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Rebels Slay President, Seize Power in Bolivia

Villarroel's Body Strung From Post Like Duce's

By United Press
The Washington Post
July 22, 1946

La Paz, Bolivia, July 21 -- President Gualberto Villarroel was killed today and his body hung from a lamp post in a public square as a revolutionary regime swept into power in a bloody climax to a week-long revolt by students and workers.

Villarroel was wounded badly in a bitter battle when the rebels stormed the presidential palace. His body was one of the first found when the students and workers swarmed into the palace.

The young revolutionaries seized Villarroel, who was still alive, and hurled him from a balcony. He fell to the street at the feet of other rebels, dying from his wounds and the fall. The revolutionists then hung the body from a lamp post in the plaza facing the palace.

Total of 130 Killed

The first conservative estimate of casualties by rebel leaders placed the number of dead on both sides at 130 and those wounded at 200.

Tonight the rebels announced the formation of a provisional government headed by Nestor Guillen, dean of the Supreme Court for the La Paz district. Other members, to be announced later, would be a representative each of the University of La Paz students, the faculty and the Federation of Labor Syndicates.

The new government also announced that it will call general elections for Bolivia, which had lived under a virtual dictatorship by Villarroel.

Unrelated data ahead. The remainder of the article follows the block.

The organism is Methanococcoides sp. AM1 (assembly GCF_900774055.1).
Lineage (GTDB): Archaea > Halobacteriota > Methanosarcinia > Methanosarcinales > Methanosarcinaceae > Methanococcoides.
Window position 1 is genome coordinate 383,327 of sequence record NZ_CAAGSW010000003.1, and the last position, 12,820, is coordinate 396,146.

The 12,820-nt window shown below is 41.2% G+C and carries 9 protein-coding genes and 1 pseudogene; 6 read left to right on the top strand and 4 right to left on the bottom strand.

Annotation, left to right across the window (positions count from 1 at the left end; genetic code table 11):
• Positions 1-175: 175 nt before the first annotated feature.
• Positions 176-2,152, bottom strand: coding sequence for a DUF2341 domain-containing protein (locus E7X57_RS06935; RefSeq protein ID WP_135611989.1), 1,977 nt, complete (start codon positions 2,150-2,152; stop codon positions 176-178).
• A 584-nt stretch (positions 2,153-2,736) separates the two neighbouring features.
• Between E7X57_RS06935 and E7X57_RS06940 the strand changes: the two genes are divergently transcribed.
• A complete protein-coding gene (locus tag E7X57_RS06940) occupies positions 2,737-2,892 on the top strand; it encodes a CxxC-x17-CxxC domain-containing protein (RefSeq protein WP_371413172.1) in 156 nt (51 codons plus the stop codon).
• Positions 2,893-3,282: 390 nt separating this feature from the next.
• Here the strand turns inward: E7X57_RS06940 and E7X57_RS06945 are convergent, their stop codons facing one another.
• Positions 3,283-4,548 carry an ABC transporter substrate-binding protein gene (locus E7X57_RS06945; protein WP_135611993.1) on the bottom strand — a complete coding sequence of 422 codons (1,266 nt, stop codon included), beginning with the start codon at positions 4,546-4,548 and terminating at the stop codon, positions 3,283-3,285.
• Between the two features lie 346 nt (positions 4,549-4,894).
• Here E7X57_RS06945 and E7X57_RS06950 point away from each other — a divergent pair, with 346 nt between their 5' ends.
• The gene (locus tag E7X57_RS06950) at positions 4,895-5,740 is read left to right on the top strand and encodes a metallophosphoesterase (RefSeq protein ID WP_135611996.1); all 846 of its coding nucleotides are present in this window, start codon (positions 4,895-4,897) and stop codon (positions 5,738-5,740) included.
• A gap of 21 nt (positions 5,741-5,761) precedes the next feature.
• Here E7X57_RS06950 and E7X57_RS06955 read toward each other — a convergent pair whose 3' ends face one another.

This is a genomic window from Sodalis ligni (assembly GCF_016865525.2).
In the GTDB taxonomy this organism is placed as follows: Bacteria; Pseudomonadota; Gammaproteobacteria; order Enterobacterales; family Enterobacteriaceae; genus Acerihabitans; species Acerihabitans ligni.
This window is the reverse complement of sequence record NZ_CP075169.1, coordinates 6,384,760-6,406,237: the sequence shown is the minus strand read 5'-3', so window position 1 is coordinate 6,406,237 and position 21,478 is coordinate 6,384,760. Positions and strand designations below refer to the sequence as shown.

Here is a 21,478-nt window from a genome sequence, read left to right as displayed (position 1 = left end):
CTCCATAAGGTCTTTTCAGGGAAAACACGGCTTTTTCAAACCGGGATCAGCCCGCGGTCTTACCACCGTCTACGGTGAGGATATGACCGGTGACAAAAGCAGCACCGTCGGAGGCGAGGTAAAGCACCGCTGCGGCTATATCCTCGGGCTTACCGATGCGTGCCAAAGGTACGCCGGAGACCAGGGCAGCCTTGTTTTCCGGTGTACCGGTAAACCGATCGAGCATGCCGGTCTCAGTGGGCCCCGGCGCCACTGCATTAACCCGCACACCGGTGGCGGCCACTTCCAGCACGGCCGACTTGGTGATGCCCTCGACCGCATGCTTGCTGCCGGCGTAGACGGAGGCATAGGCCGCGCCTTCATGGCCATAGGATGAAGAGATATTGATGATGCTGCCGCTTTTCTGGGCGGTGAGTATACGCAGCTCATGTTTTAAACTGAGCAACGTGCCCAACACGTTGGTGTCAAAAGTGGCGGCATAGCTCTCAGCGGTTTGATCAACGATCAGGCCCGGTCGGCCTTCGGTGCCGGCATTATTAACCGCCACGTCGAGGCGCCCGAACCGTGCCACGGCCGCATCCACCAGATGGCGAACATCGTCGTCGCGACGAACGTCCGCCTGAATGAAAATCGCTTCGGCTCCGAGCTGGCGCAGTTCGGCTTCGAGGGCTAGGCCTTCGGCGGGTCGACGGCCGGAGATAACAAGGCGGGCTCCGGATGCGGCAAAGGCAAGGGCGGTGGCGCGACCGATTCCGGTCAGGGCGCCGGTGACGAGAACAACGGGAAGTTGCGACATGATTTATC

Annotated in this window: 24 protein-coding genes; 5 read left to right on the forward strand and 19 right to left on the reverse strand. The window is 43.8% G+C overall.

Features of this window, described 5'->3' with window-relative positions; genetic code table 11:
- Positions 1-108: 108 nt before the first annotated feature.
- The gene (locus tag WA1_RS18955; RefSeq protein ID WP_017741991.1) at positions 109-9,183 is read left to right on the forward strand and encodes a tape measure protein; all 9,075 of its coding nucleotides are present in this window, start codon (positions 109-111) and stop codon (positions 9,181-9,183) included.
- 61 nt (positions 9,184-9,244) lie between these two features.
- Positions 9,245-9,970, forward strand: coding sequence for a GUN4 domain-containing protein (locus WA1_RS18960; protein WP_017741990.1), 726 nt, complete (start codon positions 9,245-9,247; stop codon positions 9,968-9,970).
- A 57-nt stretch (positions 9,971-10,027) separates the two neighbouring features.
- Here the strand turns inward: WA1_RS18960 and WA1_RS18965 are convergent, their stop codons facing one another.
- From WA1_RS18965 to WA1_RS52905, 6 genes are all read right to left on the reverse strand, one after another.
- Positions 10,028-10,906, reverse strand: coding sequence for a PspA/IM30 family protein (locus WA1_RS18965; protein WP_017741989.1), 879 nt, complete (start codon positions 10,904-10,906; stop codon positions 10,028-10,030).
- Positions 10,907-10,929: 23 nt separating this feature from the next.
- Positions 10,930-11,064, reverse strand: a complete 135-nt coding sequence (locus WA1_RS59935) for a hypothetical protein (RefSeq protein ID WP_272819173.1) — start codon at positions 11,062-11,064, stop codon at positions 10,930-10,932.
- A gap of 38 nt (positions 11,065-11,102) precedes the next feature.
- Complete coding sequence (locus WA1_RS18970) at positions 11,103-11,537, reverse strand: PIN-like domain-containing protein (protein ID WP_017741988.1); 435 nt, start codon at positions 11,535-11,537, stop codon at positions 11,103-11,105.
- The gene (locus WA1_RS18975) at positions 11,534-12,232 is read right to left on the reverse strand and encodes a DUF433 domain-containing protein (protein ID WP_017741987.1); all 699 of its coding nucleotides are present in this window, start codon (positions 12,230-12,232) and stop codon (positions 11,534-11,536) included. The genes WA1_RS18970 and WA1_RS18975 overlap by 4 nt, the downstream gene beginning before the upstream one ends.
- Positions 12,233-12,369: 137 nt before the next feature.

Although the rebels appeared strongly entrenched tonight, they were taking no chances against a counter-revolt. This capital still resembles a fortress with stern-faced, strongly-armed rebels patrolling the streets.

Political Prisoners Freed

The rebels liberated all political prisoners when they stormed the public hail and killed Villarroel's chief of transport, Maj. Max Toledo.

The climactic phase of the revolt began this morning when thousands of people began to swarm into the streets. Some of them were armed. Others acquired guns when they captured arsenals at the City Hall and at the municipal transport headquarters.

Fighting broke out in various parts of the city. The biggest battle was the one at the presidential palace, where Villarroel and a handful of his followers defended the building until they were borne under by the sheer weight of numbers and fire power.

Villarroel's dictatorship and death strongly resembled those of Benito Mussolini. Like Il Duce, his body was hung in a fanatic frenzy of revenge by his attackers.

Even as Villarroel was killed, an airplane with its motors running waited at the airport to fly him to Chile. But the street barricades set up by revolting students and workers cut off his escape.

A still unknown number of the President's followers were killed or wounded with him in the palace battle. Villarroel's military aide, Capt. Waco Ballvain, his paymaster, Soria, and a palace secretary, Louis Uria, all were killed.